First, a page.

An increasing number of retailers will choose to integrate the distribution operations for their bricks-and-mortar stores and direct-to-consumer businesses. That prediction came from Dan Whitnable, an engineering manager at Lands' End, the purveyor of clothing and home goods that began as a mail-order catalog and has since branched out to include online sales and retail shops in its parent company Sears' stores. Whitnable made his forecast in a keynote address at the North American 2010 Material Handling and Logistics Show in Cleveland, Ohio, USA in April.
The need for inventory reduction will drive this integration, creating a common pool of stock for both types of retail operations, Whitnable said. "Increased sales and margins are also driving this consolidation. Having a common pool of inventory that I can flow between both channels makes a lot of sense," he commented.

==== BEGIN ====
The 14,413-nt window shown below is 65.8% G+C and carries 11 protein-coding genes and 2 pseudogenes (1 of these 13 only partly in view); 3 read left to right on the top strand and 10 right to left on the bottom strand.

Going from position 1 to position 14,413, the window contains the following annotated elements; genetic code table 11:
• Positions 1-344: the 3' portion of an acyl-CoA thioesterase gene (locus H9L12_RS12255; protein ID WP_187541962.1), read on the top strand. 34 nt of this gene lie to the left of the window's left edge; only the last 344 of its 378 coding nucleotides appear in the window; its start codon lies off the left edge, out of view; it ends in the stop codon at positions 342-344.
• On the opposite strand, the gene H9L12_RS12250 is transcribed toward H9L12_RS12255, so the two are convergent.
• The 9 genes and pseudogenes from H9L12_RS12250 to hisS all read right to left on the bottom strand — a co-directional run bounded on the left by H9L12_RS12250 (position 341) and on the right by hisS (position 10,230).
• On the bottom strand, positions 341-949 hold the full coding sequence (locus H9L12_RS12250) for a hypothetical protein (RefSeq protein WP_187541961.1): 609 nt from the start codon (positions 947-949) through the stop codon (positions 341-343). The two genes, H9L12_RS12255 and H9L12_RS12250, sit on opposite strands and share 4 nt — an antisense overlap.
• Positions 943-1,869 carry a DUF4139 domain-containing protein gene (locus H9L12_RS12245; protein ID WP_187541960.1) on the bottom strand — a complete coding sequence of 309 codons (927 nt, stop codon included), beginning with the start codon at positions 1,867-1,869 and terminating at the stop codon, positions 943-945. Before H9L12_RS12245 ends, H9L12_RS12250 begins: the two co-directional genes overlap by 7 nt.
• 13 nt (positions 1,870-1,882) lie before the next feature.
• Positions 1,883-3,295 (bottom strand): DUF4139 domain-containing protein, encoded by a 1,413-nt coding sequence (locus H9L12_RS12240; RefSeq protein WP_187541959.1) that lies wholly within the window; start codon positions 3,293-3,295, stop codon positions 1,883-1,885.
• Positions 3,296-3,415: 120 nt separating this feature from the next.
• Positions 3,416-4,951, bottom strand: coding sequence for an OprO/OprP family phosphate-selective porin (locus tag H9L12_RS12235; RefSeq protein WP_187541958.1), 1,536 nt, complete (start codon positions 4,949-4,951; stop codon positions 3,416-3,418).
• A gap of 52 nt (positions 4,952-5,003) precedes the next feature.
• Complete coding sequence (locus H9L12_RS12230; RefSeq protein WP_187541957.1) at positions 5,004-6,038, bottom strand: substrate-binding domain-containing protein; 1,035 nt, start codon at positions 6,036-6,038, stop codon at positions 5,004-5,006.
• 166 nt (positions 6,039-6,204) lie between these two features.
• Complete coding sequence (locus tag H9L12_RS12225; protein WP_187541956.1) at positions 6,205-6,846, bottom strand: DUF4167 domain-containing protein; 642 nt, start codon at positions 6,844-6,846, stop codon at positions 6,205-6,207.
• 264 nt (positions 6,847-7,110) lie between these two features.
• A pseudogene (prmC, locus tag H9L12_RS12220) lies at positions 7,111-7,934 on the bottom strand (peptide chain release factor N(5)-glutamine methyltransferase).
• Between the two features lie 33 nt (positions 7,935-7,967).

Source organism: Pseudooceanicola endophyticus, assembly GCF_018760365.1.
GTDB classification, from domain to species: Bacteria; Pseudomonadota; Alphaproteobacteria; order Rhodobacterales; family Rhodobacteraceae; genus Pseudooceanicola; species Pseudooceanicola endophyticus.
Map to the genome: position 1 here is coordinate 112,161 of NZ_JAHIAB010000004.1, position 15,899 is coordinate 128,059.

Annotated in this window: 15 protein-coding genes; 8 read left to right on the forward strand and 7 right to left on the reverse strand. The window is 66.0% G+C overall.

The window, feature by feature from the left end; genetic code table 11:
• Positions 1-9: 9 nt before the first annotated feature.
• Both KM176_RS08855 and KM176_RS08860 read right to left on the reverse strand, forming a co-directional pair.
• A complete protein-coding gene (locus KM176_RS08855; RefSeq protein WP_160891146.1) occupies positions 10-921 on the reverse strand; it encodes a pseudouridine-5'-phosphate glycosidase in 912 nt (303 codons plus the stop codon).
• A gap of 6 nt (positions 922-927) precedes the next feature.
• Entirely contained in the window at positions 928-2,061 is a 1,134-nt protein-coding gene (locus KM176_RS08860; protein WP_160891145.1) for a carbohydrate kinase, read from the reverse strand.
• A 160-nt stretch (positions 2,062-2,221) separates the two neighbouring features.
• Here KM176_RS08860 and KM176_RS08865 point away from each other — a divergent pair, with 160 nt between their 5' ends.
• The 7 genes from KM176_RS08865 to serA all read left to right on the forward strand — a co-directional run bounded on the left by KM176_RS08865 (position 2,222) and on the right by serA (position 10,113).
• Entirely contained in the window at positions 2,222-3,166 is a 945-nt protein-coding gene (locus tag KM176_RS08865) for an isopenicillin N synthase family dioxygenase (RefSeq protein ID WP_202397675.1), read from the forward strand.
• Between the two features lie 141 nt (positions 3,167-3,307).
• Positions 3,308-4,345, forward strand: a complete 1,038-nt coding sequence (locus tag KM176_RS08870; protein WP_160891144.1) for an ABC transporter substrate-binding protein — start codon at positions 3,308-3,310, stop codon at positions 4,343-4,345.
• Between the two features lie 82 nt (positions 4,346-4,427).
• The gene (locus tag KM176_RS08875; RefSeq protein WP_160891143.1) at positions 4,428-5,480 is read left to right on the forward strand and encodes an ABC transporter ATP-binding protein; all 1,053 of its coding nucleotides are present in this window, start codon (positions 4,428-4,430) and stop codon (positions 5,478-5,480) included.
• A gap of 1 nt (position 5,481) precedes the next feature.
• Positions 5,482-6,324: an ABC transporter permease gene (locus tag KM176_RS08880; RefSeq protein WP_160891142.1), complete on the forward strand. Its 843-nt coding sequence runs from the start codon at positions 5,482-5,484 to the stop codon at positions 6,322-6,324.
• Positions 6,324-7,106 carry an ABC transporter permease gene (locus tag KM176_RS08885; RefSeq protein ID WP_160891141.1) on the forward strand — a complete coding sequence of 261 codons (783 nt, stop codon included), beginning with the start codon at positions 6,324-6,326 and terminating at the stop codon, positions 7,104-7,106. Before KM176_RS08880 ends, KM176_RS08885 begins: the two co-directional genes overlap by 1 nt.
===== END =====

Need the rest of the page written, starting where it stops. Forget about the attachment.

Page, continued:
As more retailers service both types of business in their warehouses, their distribution operations will have to be redesigned to handle both store and direct-toconsumer shipments. As a result, they may have to make such changes as repackaging goods that originally were intended for the retail shelves so they can be used to fulfill individuals' orders.
Along with accommodating different order types, distribution centers may have to adopt new metrics to measure performance. In the past, retail distribution centers were evaluated based on lineitem utilization. An integrated distribution center, by contrast, will have to judge work activity on metrics that measure performance relative to "eaches," Whitnable said.
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